Will 2013 be more affordable ?


Strange paradox ! As jubilant merry-makers will sit up late tomorrow night to sip down the welcome drink hailing the arrival of 2013, for the common man on street even the most meagre meal seems unaffordable.
Ironically, as 2012 comes to a close, the common man is seen talking less of the New Year resolutions if any and more of the sky-rocketing prices that threaten his very survival. While several ordinary food commodities record unprecedented price hike, the staple item of “Dal” costs nearly Rs 100 per Kg and wheat used for preparing “Roti” costs equally high which, in other words, means that proverbial “Dal- Roti” has also turned unaffordable.
And this despite the fact that all the major political parties of the country are battling it out amongst themselves to salvage the common man from the scrouge of price rise, that all the top leaders of the country are working overtime to retrieve the black money deposited in foreign banks, that the corrupt are lodged inside Tihar jail leaving the socalled corrupt outside to negotiate with Anna Hazare over how best a Lok Pal could rescue the common man from the ordeal of daily bribes he is called to offer to gain access into a civil secretariate as much as to gain entry into the holy temple of Tirupathi.
The more foundational question, however, is that at a time when the world is aheading towards a global economy and India claims to be in the fore front of this giant economic leap under the stewardship of a Prime Minister who is hailed as world’s leading economist, why the common man from lower social strata is finding himself incapable of buying barely two square meals for himself and his family ? Mark Twain once quipped, “economy is too serious a subject to be left to economist alone”. Do we, in that case, need to conclude that the economy of this country is too serious an issue to be handled by an “Economist -Prime Minister”?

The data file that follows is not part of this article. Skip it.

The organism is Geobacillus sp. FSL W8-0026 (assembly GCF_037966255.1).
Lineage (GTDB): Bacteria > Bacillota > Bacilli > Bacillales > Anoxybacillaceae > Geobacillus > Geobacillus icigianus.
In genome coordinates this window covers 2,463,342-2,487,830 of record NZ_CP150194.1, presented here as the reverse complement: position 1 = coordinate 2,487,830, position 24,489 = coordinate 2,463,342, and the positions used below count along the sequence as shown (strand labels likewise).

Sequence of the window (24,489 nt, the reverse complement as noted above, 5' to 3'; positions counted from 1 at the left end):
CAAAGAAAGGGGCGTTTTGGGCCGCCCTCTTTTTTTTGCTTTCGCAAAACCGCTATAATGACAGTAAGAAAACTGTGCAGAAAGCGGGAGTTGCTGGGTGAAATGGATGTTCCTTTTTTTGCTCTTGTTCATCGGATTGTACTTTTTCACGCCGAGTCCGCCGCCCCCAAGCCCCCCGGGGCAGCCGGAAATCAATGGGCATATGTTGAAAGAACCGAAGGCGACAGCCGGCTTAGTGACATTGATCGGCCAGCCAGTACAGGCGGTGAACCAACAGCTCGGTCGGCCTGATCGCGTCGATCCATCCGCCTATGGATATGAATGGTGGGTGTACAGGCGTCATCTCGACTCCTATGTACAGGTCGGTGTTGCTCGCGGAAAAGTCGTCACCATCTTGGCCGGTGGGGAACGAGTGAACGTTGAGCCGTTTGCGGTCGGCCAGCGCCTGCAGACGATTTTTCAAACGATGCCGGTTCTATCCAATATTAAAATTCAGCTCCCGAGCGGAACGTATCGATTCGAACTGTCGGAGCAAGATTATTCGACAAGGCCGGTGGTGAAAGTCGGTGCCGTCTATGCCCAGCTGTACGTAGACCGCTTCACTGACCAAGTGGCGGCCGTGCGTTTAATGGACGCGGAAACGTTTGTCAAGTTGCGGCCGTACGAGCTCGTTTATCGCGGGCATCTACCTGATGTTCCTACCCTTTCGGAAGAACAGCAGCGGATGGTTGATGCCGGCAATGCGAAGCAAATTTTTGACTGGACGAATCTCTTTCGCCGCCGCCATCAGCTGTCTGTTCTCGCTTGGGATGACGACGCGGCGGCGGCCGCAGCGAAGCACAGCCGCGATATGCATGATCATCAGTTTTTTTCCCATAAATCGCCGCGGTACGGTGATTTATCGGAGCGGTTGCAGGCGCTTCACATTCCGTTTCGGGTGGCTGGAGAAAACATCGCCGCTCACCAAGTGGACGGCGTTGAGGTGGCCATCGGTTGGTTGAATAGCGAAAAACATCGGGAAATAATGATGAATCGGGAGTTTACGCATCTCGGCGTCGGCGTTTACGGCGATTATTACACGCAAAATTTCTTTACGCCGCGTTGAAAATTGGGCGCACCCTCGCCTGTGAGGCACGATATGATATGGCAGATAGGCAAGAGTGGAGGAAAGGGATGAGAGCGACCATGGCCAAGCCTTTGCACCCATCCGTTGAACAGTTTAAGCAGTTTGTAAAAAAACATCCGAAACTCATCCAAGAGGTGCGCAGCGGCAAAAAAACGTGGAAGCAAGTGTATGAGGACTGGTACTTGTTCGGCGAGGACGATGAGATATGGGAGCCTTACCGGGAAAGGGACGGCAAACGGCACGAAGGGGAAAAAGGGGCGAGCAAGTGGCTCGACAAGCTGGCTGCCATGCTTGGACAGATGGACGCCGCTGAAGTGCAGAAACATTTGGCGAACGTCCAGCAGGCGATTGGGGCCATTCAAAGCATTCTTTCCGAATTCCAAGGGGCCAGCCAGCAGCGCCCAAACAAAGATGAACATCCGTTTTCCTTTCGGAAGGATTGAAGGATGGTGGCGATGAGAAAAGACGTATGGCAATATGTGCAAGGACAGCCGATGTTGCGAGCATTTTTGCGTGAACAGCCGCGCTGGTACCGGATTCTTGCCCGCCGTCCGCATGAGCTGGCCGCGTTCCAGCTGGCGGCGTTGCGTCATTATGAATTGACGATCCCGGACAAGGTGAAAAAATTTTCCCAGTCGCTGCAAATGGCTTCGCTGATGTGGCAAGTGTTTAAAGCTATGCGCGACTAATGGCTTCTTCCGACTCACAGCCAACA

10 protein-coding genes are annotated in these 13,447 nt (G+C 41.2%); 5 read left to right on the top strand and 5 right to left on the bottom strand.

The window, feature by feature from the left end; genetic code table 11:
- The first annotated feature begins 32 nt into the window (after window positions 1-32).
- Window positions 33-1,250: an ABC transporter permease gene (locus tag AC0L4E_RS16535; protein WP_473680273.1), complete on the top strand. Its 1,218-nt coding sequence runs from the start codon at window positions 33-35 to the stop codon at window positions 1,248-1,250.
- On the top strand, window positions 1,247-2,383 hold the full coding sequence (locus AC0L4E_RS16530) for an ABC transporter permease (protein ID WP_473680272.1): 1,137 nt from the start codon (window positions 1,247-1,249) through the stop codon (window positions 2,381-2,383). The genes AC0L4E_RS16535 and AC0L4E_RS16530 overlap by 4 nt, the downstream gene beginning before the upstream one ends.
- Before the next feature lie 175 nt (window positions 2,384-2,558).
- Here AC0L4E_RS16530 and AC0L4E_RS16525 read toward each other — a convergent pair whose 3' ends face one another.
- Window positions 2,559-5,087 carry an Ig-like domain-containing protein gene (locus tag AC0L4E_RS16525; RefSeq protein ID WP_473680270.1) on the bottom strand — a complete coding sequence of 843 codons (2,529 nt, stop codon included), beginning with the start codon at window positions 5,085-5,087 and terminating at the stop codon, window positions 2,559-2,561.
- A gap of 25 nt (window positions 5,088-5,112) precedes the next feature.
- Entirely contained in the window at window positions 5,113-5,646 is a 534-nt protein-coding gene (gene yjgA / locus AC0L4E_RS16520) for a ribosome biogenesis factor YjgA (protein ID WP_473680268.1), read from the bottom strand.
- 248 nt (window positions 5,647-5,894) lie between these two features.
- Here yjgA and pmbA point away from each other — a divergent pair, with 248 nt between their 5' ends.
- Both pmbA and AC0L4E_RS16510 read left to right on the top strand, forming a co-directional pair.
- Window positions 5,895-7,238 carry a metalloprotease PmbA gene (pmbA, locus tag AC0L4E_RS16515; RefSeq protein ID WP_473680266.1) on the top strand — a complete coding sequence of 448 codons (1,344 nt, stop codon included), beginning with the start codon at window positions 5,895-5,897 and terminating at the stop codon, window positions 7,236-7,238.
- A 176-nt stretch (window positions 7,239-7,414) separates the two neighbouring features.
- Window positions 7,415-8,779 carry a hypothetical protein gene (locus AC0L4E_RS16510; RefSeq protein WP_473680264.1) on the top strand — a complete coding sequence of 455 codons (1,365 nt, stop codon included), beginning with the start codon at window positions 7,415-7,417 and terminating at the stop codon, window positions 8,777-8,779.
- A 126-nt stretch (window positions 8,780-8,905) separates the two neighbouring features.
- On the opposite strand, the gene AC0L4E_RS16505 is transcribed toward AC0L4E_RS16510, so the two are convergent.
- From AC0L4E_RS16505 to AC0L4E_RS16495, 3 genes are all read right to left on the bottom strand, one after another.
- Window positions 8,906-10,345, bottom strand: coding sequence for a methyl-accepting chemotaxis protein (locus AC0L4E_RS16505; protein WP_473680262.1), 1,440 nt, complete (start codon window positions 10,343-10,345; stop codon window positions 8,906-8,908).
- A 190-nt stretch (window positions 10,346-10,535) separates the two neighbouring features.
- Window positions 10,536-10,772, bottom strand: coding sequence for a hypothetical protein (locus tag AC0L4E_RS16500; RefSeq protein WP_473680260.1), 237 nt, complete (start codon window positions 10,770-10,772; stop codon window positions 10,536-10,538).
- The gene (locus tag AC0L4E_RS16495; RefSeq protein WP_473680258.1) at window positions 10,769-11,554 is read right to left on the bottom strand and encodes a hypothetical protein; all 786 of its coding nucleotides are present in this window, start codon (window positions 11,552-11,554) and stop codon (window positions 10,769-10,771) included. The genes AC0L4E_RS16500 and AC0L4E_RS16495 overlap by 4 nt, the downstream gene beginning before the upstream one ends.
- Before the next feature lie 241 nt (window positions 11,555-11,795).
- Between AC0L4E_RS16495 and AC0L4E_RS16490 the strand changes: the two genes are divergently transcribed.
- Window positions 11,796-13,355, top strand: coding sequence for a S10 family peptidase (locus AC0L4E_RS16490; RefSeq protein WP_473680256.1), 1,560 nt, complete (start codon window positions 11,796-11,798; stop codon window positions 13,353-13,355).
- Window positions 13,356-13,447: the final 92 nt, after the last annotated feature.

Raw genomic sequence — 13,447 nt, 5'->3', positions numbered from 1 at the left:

Mahatma Gandhi always said, what use is freedom or liberty if it is achieved after leaving behind a trail of widows, orphans and deceased….however holy might be the objective of such liberty ? In the same vein, one might ask, what use is such economic prowess which cannot ensure a bare meal for all its subjects ? And, that indeed would have been Gandhi’s likely lament had he been alive and around today to witness the plight of a large majority of hunger-stricken populace of this country who, according to Bapu, comprised the real India.
Strange are the progress patterns of this developing world where a certain common man has his fill and a certain common man goes to bed empty stomach. Umapathy’s incessantly unresolved dilemma was thus summed up years ago by Sahir Ludhianvi ‘‘….Kahin Pyaale Labo-Lab, Kahin Jaam Khaali Hain !’’


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